As I opened my computer this morning to wake it from sleep, I checked my email to read that there was an opportunity to take a preview look at what Symbaloo is going to look like when we all get migrated to the new interface in April.  How could I not take the opportunity.

As I said yes, a new tab opened with a dialogue to let me choose the new interface.  Yes, I said.

At that moment, I had a very unique opportunity.  Since the new layout opened a new tab, I actually had both the old layout and the new layout sitting there in front of me in adjacent tabs.  Does that scream “blog post”?  I just had to take a couple of screen shots and away I go.

Here’s my original Symbaloo layout.  It’s still as good looking and as functional as ever.

Right next door, I have the new layout.  There are a slew of new icons that I’ll probably get around to exploring at some time but my first blush had me looking at the functionality.  There were no immediate changes available in the preferences but the screen presentation was noticeably different.

On the left side, a pull down menu gives access to my webmixes.  I have a modest collection because previously the only way to get to one was to scroll through the names at the top of the screen.  Here heading directly to a webmix looks like it’s going to be very quick.  I can see myself starting to add webmixes and maybe even curate a few more of my own.

Speaking of webmixes, check out the ways that you may now edit a webmix.

Searching for new material is going to be easier now.  You now have more control over just what it is that you’re searching for.  This is going to be nice.

I’m really liking the new presentation.  I think it’s a nice step forward for the product.  However, there’s this nagging feeling after reading the announce and seeing point number five.

5. Symbaloo secrets
There’s more… Did you already discovered something new?

That’s a challenge for a guy like me.  Got to continue to dig.

At this point in time, the iPad version of Symbaloo has not been updated.  However, the web version looks very nice and hopefully there’s an upgrade for mobile shortly.  For educators, this is such a valuable tool to make sure that students all launch and end up in the right place.

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Hover Zoom


I’m not sure how best to describe Hover Zoom, an extension to Google Chrome, except that I find it indispensible!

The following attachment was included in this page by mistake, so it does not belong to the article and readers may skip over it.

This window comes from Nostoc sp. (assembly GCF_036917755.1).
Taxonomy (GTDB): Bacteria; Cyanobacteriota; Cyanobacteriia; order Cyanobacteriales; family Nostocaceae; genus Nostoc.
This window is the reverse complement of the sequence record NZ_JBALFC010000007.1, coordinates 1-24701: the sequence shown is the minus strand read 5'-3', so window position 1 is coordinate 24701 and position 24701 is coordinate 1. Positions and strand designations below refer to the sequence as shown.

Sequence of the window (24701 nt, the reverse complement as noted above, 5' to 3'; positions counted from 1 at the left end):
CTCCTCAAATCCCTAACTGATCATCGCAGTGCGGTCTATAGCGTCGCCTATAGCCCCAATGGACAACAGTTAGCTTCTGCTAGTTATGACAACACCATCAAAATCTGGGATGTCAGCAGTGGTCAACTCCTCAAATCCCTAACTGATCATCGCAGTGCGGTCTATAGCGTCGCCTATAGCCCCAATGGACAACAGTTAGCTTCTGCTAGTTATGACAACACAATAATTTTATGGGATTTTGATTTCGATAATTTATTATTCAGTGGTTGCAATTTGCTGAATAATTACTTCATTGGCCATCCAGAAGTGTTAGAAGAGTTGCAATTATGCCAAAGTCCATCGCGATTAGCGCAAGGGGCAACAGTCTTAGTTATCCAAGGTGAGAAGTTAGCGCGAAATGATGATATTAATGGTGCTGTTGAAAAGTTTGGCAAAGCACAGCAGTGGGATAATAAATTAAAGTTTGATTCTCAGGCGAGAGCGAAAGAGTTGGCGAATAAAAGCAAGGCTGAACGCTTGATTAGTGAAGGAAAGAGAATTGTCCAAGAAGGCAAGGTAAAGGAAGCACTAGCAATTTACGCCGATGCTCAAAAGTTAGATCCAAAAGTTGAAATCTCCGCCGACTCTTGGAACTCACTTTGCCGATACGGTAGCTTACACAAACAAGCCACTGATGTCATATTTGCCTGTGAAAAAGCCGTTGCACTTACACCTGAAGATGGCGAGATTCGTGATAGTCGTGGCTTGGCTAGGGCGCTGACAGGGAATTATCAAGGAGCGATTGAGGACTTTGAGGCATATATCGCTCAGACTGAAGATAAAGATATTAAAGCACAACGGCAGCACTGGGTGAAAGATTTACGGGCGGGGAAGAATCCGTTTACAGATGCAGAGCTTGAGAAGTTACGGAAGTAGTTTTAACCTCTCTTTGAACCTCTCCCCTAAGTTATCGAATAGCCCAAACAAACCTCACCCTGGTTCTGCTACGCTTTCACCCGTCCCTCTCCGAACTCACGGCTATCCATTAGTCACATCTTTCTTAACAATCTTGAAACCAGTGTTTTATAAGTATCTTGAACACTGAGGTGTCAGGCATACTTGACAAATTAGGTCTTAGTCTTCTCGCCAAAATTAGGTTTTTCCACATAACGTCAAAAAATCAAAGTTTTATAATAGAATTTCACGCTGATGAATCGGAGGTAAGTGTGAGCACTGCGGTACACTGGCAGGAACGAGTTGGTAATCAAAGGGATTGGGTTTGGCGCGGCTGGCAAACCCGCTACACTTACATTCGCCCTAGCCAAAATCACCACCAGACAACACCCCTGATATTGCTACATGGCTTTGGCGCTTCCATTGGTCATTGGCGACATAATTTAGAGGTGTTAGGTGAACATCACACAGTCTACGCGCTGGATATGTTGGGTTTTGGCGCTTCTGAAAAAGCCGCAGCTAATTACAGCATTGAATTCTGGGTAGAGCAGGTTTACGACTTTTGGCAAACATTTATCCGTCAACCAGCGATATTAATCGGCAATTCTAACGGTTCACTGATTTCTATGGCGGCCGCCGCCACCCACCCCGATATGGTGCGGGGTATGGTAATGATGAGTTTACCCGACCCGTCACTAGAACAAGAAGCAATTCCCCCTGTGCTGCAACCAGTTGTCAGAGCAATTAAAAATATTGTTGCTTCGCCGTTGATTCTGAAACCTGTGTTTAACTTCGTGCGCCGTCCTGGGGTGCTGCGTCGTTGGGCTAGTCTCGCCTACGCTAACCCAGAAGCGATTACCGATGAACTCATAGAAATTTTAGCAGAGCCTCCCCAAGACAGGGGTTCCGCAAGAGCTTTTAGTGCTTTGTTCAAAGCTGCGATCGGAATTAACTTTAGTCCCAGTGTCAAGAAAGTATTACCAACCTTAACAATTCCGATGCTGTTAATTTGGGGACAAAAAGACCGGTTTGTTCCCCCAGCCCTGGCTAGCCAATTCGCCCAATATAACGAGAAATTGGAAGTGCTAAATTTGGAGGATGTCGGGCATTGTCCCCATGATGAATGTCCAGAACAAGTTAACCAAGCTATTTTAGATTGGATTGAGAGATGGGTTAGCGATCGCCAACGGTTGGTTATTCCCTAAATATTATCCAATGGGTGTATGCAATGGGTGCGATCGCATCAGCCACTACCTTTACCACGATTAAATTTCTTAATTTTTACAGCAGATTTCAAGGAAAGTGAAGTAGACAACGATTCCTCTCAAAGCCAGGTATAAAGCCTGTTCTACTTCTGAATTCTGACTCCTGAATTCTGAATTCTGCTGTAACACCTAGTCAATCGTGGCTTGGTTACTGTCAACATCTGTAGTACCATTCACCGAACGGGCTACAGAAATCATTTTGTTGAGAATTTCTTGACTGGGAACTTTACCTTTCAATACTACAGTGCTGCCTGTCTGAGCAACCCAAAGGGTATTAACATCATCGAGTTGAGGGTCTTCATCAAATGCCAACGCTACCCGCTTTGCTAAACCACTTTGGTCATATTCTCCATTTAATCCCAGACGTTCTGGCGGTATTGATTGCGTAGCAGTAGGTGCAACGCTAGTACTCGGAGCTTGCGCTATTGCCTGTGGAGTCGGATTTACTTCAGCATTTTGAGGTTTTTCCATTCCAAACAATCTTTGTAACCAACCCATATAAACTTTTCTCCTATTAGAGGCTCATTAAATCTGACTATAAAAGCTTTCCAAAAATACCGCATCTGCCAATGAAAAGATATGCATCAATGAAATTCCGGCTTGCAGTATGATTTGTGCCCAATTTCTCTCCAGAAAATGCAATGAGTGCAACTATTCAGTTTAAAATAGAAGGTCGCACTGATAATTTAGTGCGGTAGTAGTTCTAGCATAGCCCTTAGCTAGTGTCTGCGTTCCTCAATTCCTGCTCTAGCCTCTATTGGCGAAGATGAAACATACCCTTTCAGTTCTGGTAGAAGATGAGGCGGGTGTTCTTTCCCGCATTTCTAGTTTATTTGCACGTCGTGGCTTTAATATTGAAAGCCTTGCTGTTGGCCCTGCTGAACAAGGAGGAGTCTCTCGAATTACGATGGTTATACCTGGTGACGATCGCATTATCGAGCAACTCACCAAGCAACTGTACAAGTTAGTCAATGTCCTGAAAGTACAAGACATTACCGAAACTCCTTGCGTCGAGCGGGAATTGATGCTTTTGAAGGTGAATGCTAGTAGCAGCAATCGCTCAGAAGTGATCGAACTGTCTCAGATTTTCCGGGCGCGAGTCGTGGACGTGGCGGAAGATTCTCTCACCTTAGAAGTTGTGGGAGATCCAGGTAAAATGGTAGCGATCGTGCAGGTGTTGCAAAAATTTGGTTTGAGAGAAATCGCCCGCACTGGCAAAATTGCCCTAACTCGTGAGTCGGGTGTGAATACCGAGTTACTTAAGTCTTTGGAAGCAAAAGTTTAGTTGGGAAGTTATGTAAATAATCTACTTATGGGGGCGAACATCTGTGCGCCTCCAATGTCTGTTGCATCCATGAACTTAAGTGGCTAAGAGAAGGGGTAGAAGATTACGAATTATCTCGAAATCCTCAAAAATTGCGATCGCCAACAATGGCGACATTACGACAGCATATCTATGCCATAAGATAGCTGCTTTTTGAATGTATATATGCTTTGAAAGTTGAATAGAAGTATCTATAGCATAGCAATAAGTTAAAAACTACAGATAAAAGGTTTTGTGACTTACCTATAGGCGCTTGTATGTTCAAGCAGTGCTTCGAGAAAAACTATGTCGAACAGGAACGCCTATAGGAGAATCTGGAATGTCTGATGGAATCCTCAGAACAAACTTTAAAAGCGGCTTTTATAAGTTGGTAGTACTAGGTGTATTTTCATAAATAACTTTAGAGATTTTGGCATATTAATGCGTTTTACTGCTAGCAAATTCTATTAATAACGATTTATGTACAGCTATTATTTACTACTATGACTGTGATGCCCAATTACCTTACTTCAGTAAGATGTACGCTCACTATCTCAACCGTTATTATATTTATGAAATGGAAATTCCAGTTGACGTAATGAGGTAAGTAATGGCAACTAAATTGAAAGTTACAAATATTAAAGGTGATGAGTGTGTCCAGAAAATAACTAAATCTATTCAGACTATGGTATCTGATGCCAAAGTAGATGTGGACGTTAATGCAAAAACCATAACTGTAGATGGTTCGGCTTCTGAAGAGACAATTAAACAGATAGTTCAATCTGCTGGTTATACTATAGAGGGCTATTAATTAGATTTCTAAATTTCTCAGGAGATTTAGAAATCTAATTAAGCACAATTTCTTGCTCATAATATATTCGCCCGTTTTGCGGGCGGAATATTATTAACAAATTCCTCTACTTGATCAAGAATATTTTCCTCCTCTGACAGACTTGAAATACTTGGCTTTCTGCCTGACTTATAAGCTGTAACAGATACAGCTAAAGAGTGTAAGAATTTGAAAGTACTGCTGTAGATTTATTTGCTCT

It almost transforms your web browsing experience into 3D.  (Well, at least images jump off the page at you!)

The premise is relatively simple.  So often, you hit a web page and the author has done her/his very best to optimize the page so that it appears on your screen quickly.  This optimization involves making thumbnails of the images on the page.

Hover Zoom, I guess, reverse engineers the process!  All that you do after you’ve installed the extension is visit a page and hover your cursor over a thumbnail image.  Hover Zoom then displays the image full sized.

Where I find this most helpful occurs when doing a Google or Bing image search.  The results are returned in thumbnail format so that you get a sense of what they are.  Simply move the cursor over the image and the larger original is displayed!  Sure, you can click on the image but often that opens a new page.  Hover Zoom just overlays the current page with the larger image.

Hover Zoom is definitely part of my browsing suite and I’m sure that I use it every day.  Once installed, it just becomes part of the browsing experience.

Download the Hover Zoom extension for Google Chrome here.

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How Much Paranoia…


…should a person have when configuring a web browser?

I had a good back and forth with @pbeens about this today.  A fresh installation of any web browser comes with certain settings.  With a good browser, you can add extensions to do various things to try to maintain your privacy.  But how much is too much?

I tried to reach a website today – it was a school website and one of the pages just refused to load with my decked out Google Chrome browser.  I fired up Mozilla Firefox and was able to see the desired page with no problem.  So, it was noodle scratching time.  I went through the process of disabling extensions until I got it to work.

So, I started to think.  Just how far do I need to go to try and keep my privacy and stop the web from tracking where I go.  (Although, I’ll admit, it’s pretty boring since I tend to hit educational and news sites).

I took a look through my extension to Google Chrome and have the following installed.

AdBlock Plus – Used to block advertisements that are pushed my way.  It’s not that I’m adverse to advertising; it’s just that with a slow internet connection, this does help to speed up the browsing process.

Collusion for Chrome – I’m big into visualizations and Collusion illustrates the webbing and connections that are happening as you browse.  I find it fascinating.

Do Not Track Me – Plain and simple, it’s designed to stop web sites from tracking where I go.

Ghostery – Blocks and displays a popup to let you know when there’s an element on a web page trying to track you.

KB SSL Enforcer – Forces the website that you’re visiting to use https:// for browser encryption when it’s possible.  (This was the extension that had caused my “problem” earlier.

That’s about it.  I should also point out that I use

WOT – This displays a crowd sourced traffic light on links to give you a sense as to whether clicking on them will take you to a safe sight or one that those working the web have concerns about.

So, I’ll end with the question that I started with.  Is this too much paranoia?  I think there can be a danger when you have too many extensions doing too many similar things.  What do you think?  Any recommendations for what can be removed or replaced with something better?